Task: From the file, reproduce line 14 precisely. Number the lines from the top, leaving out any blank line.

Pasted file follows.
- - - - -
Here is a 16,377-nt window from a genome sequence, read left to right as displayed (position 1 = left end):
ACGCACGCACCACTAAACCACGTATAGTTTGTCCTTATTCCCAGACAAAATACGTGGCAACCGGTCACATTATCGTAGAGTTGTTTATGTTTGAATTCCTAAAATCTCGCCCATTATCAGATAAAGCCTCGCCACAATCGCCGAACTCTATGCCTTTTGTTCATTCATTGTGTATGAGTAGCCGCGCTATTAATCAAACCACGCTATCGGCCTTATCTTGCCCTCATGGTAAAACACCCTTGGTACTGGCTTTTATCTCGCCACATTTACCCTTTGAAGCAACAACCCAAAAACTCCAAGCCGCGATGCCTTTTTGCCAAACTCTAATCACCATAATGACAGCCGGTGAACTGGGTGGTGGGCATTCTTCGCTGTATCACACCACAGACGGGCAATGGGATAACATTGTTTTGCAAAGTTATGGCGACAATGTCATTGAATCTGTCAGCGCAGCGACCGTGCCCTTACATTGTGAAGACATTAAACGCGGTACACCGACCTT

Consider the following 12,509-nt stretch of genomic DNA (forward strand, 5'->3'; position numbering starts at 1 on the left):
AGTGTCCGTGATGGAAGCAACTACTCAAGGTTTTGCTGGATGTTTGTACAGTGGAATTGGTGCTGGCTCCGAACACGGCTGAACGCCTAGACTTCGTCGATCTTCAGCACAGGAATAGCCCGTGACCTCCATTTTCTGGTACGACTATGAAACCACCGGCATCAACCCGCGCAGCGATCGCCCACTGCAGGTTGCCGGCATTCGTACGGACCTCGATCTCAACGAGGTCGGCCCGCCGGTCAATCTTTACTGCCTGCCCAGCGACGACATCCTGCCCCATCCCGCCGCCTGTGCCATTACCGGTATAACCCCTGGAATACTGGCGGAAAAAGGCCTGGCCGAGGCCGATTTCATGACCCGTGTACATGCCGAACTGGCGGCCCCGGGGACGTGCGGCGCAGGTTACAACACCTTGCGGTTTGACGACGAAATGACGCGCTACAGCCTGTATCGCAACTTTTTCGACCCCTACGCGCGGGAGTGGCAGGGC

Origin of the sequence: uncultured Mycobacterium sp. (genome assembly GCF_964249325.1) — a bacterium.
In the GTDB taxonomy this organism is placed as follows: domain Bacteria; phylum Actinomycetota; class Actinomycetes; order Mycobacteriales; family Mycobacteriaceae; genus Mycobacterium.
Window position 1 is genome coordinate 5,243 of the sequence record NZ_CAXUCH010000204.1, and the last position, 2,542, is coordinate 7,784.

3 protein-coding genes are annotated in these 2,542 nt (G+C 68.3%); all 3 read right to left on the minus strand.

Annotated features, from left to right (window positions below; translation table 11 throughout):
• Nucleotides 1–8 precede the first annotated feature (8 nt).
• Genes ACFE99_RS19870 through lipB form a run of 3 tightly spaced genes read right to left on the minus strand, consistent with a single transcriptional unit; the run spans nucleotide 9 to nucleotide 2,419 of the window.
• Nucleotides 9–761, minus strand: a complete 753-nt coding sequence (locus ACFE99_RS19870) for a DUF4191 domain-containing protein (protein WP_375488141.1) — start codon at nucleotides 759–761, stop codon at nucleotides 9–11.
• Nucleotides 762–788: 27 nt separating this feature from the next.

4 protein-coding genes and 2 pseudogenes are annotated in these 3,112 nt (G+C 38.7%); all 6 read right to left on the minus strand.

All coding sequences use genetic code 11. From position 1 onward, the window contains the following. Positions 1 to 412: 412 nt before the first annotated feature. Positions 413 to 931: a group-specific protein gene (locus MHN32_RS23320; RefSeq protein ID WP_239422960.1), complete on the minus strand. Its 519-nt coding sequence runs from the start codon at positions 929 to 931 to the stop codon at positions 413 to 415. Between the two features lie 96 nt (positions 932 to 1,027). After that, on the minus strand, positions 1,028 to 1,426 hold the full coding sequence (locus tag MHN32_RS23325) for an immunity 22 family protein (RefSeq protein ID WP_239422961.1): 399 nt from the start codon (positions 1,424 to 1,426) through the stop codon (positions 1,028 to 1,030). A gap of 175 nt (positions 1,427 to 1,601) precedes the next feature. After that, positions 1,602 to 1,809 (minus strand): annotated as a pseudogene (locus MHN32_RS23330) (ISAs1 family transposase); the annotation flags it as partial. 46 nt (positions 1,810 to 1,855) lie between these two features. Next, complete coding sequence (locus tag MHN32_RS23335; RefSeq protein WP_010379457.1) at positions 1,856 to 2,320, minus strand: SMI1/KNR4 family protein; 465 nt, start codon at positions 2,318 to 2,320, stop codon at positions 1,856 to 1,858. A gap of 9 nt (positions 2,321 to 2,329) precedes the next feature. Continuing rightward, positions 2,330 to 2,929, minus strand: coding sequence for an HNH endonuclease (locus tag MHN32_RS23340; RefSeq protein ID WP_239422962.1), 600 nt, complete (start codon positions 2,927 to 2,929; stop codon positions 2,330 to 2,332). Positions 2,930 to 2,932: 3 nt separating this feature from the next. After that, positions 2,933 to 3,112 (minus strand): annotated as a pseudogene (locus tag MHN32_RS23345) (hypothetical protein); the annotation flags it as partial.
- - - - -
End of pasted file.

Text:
4 protein-coding genes and 2 pseudogenes are annotated in these 3,112 nt (G+C 38.7%); all 6 read right to left on the minus strand.